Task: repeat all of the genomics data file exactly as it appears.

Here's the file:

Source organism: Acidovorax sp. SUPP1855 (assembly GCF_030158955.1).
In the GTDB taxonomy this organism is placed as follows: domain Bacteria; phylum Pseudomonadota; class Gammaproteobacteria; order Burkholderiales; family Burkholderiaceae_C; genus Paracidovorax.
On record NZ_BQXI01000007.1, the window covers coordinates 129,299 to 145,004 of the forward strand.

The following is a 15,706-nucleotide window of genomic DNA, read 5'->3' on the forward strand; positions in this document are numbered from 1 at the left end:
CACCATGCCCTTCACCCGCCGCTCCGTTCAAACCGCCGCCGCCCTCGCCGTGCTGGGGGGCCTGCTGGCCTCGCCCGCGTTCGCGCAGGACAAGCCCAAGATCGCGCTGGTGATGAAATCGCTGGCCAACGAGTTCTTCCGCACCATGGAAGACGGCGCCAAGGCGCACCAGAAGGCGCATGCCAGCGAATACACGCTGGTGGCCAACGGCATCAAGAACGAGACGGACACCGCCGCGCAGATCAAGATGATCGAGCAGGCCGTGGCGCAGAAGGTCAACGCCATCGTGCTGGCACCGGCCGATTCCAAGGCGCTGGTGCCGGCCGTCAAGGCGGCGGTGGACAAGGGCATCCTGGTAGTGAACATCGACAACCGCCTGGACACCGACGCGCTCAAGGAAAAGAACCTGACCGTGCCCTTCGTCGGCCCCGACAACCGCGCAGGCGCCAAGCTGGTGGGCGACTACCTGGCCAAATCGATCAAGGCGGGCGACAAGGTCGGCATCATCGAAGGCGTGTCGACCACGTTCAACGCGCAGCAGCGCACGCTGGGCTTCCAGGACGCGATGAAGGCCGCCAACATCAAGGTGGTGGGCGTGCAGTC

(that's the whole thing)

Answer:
Source organism: Acidovorax sp. SUPP1855 (assembly GCF_030158955.1).
In the GTDB taxonomy this organism is placed as follows: domain Bacteria; phylum Pseudomonadota; class Gammaproteobacteria; order Burkholderiales; family Burkholderiaceae_C; genus Paracidovorax.
On record NZ_BQXI01000007.1, the window covers coordinates 129,299 to 145,004 of the forward strand.

The following is a 15,706-nucleotide window of genomic DNA, read 5'->3' on the forward strand; positions in this document are numbered from 1 at the left end:
CACCATGCCCTTCACCCGCCGCTCCGTTCAAACCGCCGCCGCCCTCGCCGTGCTGGGGGGCCTGCTGGCCTCGCCCGCGTTCGCGCAGGACAAGCCCAAGATCGCGCTGGTGATGAAATCGCTGGCCAACGAGTTCTTCCGCACCATGGAAGACGGCGCCAAGGCGCACCAGAAGGCGCATGCCAGCGAATACACGCTGGTGGCCAACGGCATCAAGAACGAGACGGACACCGCCGCGCAGATCAAGATGATCGAGCAGGCCGTGGCGCAGAAGGTCAACGCCATCGTGCTGGCACCGGCCGATTCCAAGGCGCTGGTGCCGGCCGTCAAGGCGGCGGTGGACAAGGGCATCCTGGTAGTGAACATCGACAACCGCCTGGACACCGACGCGCTCAAGGAAAAGAACCTGACCGTGCCCTTCGTCGGCCCCGACAACCGCGCAGGCGCCAAGCTGGTGGGCGACTACCTGGCCAAATCGATCAAGGCGGGCGACAAGGTCGGCATCATCGAAGGCGTGTCGACCACGTTCAACGCGCAGCAGCGCACGCTGGGCTTCCAGGACGCGATGAAGGCCGCCAACATCAAGGTGGTGGGCGTGCAGTC